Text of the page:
That face you make when inserting contacts, putting on eyeliner, or applying mascara is a bizarre human quirk right up there with sneezing in sunlight and contagious yawning. Why do you feel a compulsion to open your mouth when it comes to messing with your eyes? There’s no definitive answer, but the leading theory is pretty compelling.
To understand so-called “mascara mouth,” you need to understand a few things about the anatomy of your head. The muscle mainly responsible for opening and closing your mouth is called the lateral pterygoid, and that’s controlled by the central sensation highway known as the trigeminal nerve. The muscle that lifts and lowers your upper eyelids, on the other hand, has the Harry Potter-esque name of levator superioris, and that’s controlled by the oculomotor nerve.
The trigeminal nerve and the oculomotor nerve originate really close together in the brainstem. The leading theory behind mascara mouth is that, to put it simply, those wires can get crossed. When you activate the oculomotor nerve to keep your eyes open to avoid making a mess of mascara or contacts, you end up activating the trigeminal nerve and opening your jaw. Bam, mascara mouth.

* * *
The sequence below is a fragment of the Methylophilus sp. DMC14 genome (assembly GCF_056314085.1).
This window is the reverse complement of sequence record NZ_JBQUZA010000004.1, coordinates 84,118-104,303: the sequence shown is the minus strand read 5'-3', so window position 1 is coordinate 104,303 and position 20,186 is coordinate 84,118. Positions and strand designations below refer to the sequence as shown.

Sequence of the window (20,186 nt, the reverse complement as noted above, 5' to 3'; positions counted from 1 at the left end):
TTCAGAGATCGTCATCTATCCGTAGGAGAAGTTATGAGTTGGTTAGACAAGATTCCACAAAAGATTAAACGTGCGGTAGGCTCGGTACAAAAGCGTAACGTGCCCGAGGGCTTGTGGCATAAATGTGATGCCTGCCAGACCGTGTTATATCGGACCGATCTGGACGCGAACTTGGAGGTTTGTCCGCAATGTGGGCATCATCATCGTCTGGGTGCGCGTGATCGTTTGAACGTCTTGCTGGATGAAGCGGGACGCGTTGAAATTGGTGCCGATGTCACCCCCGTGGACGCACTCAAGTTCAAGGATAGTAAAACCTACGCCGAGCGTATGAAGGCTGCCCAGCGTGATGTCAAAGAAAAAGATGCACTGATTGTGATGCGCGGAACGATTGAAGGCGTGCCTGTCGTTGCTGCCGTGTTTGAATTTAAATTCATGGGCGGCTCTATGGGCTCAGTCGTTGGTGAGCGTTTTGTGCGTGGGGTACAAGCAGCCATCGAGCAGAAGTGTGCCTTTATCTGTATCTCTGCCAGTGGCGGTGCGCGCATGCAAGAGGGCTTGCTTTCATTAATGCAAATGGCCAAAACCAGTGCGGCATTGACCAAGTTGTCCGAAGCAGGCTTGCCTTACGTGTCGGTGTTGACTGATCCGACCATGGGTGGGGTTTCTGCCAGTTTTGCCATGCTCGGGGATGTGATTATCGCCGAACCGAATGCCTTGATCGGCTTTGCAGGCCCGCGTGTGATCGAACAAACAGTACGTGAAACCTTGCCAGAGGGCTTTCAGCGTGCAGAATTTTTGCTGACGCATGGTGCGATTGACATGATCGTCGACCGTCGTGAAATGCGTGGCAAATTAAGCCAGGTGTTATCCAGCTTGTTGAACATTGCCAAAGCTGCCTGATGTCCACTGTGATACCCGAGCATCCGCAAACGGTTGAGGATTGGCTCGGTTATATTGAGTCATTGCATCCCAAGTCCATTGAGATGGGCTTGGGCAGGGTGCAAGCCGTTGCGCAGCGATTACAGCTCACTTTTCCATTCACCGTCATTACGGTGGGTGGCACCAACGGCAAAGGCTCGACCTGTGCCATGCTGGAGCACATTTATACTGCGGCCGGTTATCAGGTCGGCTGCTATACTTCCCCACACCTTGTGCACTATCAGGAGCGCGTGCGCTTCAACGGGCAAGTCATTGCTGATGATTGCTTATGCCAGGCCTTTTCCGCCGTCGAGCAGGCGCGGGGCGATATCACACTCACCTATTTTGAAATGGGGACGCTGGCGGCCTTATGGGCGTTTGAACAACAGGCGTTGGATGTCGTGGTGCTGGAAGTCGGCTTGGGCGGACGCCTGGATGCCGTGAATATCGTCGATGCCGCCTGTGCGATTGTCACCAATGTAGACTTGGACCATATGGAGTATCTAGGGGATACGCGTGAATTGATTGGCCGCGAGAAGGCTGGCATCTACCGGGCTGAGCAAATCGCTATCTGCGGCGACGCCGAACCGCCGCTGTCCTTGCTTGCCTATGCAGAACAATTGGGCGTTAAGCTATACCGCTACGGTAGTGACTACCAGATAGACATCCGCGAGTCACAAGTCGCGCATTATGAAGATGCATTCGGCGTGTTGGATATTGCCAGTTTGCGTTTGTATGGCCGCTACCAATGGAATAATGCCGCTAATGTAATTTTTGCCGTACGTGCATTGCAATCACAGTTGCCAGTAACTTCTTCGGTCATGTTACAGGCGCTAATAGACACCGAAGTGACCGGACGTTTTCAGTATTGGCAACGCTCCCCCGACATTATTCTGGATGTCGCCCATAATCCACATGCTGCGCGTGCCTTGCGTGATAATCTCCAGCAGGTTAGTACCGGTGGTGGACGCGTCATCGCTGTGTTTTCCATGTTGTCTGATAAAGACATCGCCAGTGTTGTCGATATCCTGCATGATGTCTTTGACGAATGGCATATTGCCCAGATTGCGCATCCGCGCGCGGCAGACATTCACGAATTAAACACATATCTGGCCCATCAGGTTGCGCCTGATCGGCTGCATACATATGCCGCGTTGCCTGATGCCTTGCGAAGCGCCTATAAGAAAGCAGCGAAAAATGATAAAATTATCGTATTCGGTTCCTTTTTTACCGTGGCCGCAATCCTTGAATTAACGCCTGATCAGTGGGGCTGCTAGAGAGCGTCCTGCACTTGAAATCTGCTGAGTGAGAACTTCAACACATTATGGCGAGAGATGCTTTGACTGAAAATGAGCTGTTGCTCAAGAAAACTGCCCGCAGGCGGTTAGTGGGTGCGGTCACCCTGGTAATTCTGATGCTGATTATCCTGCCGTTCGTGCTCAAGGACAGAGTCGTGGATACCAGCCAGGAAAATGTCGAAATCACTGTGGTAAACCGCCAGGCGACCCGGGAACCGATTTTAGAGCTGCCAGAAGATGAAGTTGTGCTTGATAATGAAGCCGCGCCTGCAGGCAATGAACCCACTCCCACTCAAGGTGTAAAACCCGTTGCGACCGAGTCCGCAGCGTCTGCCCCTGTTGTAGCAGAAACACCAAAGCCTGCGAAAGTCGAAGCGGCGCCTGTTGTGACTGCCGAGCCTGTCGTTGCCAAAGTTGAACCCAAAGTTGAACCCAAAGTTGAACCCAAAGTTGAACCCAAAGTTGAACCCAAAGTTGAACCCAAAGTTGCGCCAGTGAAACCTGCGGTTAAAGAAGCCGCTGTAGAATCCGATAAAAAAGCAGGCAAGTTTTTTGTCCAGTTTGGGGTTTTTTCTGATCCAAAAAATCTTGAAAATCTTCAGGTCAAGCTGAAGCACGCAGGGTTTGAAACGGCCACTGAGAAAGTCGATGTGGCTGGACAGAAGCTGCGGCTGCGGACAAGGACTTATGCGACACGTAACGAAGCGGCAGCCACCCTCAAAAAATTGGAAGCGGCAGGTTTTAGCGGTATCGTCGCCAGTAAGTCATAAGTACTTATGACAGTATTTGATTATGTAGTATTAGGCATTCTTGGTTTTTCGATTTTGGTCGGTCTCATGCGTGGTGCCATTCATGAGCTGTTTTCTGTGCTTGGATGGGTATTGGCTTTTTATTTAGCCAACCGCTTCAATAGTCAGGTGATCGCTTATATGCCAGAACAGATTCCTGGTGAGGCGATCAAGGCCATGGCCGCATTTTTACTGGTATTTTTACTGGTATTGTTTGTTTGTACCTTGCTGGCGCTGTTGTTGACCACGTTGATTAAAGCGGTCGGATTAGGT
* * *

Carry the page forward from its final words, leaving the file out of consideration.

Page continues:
There are other theories as well: some say that opening your mouth simply stretches your facial skin to make a sturdier surface for makeup. That could be true, as well. But there’s one scientific phenomenon that lends some credence to the nerve theory: in some children, a condition called Marcus Gunn Jaw-winking syndrome makes them wink one or both eyelids every time they move their jaw. Mascara mouth is no syndrome, but it could be a mild version of this neurological fluke.
So the next time, try to keep your mouth closed when putting in contacts etc. You will find it more difficult (subconsciously) than it really looks. 😮
This post is dedicated to LX.
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